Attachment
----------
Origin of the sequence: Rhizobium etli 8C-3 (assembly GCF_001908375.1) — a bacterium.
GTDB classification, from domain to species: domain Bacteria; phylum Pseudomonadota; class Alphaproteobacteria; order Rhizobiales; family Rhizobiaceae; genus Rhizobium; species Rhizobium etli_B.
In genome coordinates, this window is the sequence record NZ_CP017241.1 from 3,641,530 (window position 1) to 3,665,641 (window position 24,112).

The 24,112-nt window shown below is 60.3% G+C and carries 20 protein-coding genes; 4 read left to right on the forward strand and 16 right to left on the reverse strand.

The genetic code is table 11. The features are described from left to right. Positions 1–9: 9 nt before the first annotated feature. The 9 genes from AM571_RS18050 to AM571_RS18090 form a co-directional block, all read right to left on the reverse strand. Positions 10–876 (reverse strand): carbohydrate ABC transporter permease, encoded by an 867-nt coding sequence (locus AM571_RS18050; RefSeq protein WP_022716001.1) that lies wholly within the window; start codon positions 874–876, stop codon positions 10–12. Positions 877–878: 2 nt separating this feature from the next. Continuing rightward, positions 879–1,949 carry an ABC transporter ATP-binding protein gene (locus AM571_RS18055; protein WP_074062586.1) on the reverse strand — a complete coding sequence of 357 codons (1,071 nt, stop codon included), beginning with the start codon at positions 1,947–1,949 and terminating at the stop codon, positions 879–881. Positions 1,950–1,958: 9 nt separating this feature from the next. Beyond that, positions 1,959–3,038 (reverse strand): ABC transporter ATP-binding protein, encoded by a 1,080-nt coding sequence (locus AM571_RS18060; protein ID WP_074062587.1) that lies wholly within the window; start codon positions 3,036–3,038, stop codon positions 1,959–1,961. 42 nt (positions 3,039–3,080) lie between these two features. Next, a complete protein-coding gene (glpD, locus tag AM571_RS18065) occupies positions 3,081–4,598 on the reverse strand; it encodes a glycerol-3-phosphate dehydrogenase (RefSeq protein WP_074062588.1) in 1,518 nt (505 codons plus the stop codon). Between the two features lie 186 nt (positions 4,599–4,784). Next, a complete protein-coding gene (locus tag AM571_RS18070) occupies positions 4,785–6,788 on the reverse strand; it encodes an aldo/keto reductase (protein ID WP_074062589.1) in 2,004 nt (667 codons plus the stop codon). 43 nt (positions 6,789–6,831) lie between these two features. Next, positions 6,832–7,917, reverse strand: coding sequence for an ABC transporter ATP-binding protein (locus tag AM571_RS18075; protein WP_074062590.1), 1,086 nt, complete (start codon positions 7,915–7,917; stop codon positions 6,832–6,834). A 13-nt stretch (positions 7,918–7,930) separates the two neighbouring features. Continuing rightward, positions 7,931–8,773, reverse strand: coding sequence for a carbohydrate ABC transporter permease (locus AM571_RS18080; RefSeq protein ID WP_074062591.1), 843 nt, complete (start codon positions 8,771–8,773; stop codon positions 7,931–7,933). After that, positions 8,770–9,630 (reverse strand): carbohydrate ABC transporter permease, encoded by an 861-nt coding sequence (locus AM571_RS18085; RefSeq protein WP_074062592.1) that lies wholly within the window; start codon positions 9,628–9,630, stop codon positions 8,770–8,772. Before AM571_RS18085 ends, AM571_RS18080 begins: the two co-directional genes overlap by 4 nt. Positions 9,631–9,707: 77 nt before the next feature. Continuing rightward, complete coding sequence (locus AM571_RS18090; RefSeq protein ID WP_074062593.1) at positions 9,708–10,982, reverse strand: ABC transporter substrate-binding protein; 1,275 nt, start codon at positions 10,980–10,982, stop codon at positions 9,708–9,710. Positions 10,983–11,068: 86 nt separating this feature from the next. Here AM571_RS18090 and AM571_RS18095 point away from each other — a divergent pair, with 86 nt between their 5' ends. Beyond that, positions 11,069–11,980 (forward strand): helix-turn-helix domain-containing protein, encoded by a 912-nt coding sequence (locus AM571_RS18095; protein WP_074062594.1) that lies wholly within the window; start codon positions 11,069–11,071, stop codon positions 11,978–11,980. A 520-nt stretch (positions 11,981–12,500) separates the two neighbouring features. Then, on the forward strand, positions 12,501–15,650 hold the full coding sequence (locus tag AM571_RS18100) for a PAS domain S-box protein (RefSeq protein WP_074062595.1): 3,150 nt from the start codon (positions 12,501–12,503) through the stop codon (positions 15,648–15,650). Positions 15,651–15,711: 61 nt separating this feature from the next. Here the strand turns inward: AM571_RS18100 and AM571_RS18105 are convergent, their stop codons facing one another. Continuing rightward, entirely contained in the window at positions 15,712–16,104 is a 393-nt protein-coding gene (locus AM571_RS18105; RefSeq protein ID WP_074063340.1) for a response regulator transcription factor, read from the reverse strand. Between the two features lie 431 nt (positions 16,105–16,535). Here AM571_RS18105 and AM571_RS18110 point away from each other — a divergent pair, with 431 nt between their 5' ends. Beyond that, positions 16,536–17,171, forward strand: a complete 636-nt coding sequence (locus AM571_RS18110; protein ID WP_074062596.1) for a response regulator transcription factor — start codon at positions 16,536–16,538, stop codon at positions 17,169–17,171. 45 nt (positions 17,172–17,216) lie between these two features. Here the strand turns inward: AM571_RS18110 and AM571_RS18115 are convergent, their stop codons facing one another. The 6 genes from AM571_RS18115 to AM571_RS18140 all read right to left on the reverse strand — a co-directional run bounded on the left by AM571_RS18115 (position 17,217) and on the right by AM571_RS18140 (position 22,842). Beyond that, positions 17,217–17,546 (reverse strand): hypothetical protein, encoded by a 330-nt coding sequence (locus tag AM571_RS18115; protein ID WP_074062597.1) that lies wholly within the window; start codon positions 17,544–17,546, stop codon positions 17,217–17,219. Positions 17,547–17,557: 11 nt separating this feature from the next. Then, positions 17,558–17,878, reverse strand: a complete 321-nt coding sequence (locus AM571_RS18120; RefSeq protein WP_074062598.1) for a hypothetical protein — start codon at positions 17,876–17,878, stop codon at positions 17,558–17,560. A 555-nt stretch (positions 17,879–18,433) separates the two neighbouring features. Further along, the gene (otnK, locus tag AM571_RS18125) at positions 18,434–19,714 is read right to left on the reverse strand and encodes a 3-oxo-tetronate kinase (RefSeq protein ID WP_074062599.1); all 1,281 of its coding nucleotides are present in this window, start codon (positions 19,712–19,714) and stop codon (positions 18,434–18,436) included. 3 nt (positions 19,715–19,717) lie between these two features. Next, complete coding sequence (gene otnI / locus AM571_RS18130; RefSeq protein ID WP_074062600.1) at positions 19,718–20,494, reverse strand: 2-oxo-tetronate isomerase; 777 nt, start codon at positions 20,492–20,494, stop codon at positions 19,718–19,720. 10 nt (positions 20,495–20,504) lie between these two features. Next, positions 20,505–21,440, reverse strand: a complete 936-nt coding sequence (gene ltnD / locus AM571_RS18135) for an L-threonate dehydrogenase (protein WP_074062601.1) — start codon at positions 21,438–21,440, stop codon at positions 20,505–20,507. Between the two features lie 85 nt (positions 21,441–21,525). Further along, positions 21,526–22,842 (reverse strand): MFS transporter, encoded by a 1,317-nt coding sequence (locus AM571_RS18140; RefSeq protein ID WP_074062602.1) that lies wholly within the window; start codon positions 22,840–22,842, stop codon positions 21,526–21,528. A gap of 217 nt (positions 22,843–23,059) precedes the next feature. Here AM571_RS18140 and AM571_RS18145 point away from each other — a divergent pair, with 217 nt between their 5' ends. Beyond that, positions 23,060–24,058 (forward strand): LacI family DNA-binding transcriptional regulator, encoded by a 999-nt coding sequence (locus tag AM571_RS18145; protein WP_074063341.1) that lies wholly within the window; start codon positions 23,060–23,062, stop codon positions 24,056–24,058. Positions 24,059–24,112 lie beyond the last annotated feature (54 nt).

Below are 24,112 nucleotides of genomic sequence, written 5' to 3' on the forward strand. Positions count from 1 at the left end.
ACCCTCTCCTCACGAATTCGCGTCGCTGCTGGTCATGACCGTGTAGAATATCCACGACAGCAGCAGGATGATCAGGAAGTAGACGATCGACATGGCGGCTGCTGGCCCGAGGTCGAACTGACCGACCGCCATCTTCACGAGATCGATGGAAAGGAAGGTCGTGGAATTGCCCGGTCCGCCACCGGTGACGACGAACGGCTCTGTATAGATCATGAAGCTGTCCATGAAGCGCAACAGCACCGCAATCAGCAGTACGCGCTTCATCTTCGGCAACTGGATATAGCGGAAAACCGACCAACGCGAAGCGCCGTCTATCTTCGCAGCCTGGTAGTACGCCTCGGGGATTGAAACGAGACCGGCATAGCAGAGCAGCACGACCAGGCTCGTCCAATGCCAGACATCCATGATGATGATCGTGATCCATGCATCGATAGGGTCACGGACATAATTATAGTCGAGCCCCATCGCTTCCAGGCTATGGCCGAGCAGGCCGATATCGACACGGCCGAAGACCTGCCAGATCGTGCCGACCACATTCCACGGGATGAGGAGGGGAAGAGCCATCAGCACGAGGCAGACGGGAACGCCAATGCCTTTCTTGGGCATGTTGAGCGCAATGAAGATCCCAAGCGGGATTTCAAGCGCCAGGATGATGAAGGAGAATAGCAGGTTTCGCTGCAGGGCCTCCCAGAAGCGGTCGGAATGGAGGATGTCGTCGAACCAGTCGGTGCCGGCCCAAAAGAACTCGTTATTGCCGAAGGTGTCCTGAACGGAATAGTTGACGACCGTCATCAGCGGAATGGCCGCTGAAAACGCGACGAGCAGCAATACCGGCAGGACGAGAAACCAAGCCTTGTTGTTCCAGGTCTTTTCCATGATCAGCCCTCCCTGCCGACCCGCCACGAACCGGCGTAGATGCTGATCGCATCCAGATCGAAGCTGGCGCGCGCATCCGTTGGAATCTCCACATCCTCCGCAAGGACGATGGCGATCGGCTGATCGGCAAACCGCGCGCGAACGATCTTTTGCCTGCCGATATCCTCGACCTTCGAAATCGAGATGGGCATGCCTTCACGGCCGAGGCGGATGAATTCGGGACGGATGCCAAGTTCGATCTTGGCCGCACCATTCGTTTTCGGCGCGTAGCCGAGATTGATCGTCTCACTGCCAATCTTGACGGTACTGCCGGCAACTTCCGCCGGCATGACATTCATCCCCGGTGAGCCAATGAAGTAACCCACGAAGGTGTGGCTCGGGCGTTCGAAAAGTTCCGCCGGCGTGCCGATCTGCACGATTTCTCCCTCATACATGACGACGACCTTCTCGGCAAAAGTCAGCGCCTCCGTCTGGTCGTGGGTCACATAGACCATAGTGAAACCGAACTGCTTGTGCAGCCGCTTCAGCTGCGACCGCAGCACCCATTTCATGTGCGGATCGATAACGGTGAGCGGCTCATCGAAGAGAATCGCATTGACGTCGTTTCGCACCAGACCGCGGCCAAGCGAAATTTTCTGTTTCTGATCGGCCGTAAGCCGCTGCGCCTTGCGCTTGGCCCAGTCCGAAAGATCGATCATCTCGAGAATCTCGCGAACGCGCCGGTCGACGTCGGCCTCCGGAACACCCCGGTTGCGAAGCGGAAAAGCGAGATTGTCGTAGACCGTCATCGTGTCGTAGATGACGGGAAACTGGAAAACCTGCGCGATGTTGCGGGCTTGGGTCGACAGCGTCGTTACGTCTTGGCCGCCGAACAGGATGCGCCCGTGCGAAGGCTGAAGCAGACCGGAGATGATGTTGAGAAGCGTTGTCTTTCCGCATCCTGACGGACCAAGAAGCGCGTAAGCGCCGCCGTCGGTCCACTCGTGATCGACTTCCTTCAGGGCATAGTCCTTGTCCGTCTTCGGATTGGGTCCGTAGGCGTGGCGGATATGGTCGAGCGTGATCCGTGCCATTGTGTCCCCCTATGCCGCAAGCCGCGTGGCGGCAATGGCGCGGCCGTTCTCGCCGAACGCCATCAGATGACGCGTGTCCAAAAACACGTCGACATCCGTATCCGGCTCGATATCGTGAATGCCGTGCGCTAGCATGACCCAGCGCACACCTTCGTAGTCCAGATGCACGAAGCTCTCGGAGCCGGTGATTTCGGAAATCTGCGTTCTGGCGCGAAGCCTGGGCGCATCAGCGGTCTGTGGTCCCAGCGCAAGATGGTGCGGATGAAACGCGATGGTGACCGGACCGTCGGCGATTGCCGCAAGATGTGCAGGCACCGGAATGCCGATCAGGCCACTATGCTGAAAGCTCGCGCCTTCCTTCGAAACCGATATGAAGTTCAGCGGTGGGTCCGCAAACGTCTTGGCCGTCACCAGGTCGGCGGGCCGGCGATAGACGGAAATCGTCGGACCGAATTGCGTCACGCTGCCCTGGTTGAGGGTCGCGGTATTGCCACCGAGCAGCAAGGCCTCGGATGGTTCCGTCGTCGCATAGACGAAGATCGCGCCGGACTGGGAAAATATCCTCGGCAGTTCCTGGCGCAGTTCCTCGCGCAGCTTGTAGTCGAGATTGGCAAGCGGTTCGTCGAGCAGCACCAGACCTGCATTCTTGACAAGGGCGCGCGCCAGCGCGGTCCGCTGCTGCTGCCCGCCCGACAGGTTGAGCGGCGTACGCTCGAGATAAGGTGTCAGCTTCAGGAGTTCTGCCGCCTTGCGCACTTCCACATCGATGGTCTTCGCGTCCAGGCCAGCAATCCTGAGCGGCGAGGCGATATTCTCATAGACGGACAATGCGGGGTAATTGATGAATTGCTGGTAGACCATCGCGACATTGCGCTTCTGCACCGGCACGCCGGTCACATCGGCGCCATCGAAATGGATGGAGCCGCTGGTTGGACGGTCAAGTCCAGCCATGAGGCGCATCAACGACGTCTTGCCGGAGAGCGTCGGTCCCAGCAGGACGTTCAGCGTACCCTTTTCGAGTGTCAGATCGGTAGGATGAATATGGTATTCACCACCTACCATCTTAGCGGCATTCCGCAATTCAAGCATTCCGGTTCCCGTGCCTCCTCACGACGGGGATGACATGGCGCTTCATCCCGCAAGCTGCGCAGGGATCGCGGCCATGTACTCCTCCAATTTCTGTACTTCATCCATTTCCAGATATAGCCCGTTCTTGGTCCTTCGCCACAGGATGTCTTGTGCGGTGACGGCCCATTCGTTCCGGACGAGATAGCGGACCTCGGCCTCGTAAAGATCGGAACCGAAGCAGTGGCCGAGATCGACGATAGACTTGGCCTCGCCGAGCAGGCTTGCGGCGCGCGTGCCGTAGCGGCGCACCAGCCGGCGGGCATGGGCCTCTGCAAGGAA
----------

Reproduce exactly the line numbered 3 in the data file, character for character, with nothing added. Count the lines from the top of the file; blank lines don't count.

In genome coordinates, this window is the sequence record NZ_CP017241.1 from 3,641,530 (window position 1) to 3,665,641 (window position 24,112).